6) ALWAYS have buffer stock. Having back-up stock of your most popular parts can make the difference between losing a customer to your “same-day service” competitor and gaining another customer for life.
7) Use an inventory program. Don’t know of any good ones? No worries, we did the research so you don’t have to!
Inventory Management Programs
There are tons of different ways to keep track of inventory, but we suggest skipping Excel and putting away the pen and paper for now. Here are several different programs designed to help keep track of inventory, for businesses of all different sizes.
inflow – $299-$499
Pros: Free software option, offers complete product history, photo upload capabilities, easy to use, free customer support
Cons: Not compatible with Mac OS
Inventoria – $99
Pros: Bar code scanning capabilities, note and photo uploading, creates POs for vendors, fairly easy to use
Cons: Requires purchase of separate customer support plan, does not support multiple languages
FileMaker – $299-$1,799
Pros: Mac OS compatible, cross-platform software, iPhone/iPad compatible, free trial available
QuickBooks – $249-$999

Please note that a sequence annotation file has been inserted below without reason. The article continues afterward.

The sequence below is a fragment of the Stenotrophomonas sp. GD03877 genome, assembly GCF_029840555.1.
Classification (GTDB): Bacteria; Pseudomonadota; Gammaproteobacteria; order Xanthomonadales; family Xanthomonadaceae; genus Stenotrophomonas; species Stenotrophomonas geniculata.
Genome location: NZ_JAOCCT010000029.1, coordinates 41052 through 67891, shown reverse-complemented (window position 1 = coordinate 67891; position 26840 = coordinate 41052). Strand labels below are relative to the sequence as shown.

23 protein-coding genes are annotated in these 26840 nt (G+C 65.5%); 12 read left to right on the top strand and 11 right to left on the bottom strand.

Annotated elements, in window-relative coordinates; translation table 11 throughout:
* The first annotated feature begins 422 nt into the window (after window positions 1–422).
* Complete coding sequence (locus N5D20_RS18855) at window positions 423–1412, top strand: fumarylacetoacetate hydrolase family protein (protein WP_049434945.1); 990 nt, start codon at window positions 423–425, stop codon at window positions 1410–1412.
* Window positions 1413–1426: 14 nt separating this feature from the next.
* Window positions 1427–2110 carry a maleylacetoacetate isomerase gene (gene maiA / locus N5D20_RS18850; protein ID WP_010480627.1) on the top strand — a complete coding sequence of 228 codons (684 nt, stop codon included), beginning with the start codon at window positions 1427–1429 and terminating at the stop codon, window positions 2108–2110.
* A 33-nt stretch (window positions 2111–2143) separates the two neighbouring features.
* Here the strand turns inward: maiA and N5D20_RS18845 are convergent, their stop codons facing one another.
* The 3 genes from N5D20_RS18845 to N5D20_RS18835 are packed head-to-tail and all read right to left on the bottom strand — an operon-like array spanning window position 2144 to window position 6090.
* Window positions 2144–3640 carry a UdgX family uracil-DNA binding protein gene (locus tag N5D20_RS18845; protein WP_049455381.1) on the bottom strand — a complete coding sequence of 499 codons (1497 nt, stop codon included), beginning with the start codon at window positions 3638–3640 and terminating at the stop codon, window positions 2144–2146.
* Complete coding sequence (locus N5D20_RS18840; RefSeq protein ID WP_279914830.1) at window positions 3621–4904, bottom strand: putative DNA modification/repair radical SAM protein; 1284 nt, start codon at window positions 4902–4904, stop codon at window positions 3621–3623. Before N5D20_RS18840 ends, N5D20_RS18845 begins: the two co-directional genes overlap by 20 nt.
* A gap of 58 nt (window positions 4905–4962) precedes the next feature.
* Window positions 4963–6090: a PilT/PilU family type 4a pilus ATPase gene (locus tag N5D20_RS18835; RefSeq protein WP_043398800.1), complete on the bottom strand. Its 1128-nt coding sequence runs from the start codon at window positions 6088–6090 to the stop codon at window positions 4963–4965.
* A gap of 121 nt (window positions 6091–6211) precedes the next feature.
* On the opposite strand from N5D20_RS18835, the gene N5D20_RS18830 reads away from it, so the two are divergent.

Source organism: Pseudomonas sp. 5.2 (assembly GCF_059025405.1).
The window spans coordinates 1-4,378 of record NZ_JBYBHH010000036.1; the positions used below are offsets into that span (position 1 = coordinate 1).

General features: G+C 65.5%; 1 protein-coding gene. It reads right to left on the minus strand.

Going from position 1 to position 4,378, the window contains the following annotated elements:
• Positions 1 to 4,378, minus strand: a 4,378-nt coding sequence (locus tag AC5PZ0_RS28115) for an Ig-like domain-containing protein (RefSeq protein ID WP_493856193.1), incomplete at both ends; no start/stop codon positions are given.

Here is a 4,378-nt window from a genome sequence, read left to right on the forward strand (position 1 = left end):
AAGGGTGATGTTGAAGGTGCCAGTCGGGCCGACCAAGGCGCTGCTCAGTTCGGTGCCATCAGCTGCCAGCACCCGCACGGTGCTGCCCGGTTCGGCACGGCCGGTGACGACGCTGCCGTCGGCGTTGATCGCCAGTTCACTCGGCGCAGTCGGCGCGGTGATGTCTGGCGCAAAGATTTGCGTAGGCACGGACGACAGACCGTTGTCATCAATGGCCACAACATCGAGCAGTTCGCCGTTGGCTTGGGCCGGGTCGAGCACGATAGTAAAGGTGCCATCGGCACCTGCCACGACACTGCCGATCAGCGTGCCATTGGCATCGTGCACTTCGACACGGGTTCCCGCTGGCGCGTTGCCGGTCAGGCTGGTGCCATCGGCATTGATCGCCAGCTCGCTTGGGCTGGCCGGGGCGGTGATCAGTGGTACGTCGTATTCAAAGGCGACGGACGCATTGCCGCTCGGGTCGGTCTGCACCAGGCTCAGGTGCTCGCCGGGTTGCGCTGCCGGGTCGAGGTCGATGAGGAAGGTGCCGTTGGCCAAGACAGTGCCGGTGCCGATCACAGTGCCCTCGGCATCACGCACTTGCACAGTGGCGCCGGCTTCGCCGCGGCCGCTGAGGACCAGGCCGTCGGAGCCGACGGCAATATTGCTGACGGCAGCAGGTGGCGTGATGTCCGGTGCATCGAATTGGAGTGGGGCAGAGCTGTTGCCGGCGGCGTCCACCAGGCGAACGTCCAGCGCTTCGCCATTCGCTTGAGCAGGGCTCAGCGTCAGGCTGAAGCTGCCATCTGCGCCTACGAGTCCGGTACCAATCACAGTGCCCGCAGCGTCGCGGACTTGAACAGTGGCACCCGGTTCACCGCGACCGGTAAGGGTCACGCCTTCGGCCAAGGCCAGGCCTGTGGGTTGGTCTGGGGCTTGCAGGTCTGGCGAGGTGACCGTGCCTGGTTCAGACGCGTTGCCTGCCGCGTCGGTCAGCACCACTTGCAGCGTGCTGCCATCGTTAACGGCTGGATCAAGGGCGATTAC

Pros: Several options for businesses small and large, cross-platform software, monthly payment options, tracks several aspects of business
Cons: Expensive for inventory purposes
PartKeepr – Donation Only
Pros: Perfect for electronic parts stock, niche tool, simple to install, open source, runs on Linux, available for free/small donation, forums for troubleshooting, demo available
Cons: Lacks full CRM (Customer Relationship Management) or ERP (Enterprise Resource Planning), can be difficult for some to learn
Managing inventory may seem like an impossible workload for an already busy business owner but it doesn’t have to be! The hardest part is simply taking the time to develop an inventory management system that works for your company. Beyond that, sticking to a routine of counting and updating the system is a breeze and takes less time than one might think. Once you get the hang of it, inventory management will be just a small aspect of doing the job you love.